Robinson Crusoe | Critical Essay by Leopold Damrosch, Jr.

This literature criticism consists of approximately 19 pages of analysis & critique of Robinson Crusoe.
This section contains 5,622 words
(approx. 19 pages at 300 words per page)
Buy the Critical Essay by Leopold Damrosch, Jr.

Critical Essay by Leopold Damrosch, Jr.

SOURCE: "Myth and Fiction in Robinson Crusoe," in God's Plots & Man's Stories: Studies in the Fictional Imagination from Milton to Fielding, The University of Chicago Press, 1985, pp. 187-212.

In the following excerpt, Damrosch considers Robinson Crusoe's "desacralizing" of the world, which in the novel becomes a workplace of men and an equivocal Providence.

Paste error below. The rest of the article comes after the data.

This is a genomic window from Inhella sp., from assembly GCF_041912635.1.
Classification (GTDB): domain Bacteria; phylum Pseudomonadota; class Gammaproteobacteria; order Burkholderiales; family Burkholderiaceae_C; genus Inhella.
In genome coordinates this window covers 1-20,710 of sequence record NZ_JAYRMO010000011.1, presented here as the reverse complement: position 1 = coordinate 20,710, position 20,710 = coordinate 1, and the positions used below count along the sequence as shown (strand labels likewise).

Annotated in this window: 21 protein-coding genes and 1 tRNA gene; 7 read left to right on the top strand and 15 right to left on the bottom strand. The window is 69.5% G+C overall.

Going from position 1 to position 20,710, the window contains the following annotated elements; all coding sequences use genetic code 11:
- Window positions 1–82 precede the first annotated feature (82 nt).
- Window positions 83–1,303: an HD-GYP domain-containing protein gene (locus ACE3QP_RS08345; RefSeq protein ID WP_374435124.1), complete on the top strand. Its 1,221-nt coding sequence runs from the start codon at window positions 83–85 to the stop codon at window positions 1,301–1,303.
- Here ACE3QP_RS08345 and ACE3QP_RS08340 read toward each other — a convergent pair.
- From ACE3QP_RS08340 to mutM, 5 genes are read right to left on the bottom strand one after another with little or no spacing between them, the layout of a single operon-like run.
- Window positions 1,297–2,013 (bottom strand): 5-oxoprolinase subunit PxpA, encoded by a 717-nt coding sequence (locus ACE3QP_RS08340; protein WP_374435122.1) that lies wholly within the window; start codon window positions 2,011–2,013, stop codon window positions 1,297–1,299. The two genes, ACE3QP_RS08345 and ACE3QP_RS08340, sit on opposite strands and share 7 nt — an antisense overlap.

Mimesis, Allegory, and the Autonomous Self

In 1719, at the age of fifty-nine, the businessman, pamphleteer, and sometime secret agent Daniel Defoe unexpectedly wrote the first English novel. The affinities of Robinson Crusoe with the Puritan tradition are unmistakable: it draws on the genres of spiritual autobiography and allegory, and Crusoe's religious conversion is presented as the central event. But this primal novel, in the end, stands as a remarkable instance of a work that gets away from its author, and gives expression to attitudes...

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This section contains 5,622 words
(approx. 19 pages at 300 words per page)
Buy the Critical Essay by Leopold Damrosch, Jr.